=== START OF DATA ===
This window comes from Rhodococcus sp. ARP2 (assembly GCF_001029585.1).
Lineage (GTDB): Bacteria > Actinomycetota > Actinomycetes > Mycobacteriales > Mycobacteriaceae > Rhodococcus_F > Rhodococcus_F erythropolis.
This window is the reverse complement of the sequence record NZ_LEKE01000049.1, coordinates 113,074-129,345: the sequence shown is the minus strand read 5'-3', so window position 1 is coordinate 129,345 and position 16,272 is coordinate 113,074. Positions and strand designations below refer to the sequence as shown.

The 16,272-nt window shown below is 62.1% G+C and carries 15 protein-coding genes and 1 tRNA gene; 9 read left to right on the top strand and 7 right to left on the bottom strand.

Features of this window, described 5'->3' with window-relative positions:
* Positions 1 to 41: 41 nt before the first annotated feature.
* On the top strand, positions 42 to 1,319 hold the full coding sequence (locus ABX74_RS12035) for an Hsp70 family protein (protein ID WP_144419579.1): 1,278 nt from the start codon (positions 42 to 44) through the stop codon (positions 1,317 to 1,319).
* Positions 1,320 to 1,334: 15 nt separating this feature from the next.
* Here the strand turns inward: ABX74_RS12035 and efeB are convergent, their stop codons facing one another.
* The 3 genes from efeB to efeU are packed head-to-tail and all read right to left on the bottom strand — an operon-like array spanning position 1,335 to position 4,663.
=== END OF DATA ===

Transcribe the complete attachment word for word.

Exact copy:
This window comes from Rhodococcus sp. ARP2 (assembly GCF_001029585.1).
Lineage (GTDB): Bacteria > Actinomycetota > Actinomycetes > Mycobacteriales > Mycobacteriaceae > Rhodococcus_F > Rhodococcus_F erythropolis.
This window is the reverse complement of the sequence record NZ_LEKE01000049.1, coordinates 113,074-129,345: the sequence shown is the minus strand read 5'-3', so window position 1 is coordinate 129,345 and position 16,272 is coordinate 113,074. Positions and strand designations below refer to the sequence as shown.

The 16,272-nt window shown below is 62.1% G+C and carries 15 protein-coding genes and 1 tRNA gene; 9 read left to right on the top strand and 7 right to left on the bottom strand.

Features of this window, described 5'->3' with window-relative positions:
* Positions 1 to 41: 41 nt before the first annotated feature.
* On the top strand, positions 42 to 1,319 hold the full coding sequence (locus ABX74_RS12035) for an Hsp70 family protein (protein ID WP_144419579.1): 1,278 nt from the start codon (positions 42 to 44) through the stop codon (positions 1,317 to 1,319).
* Positions 1,320 to 1,334: 15 nt separating this feature from the next.
* Here the strand turns inward: ABX74_RS12035 and efeB are convergent, their stop codons facing one another.
* The 3 genes from efeB to efeU are packed head-to-tail and all read right to left on the bottom strand — an operon-like array spanning position 1,335 to position 4,663.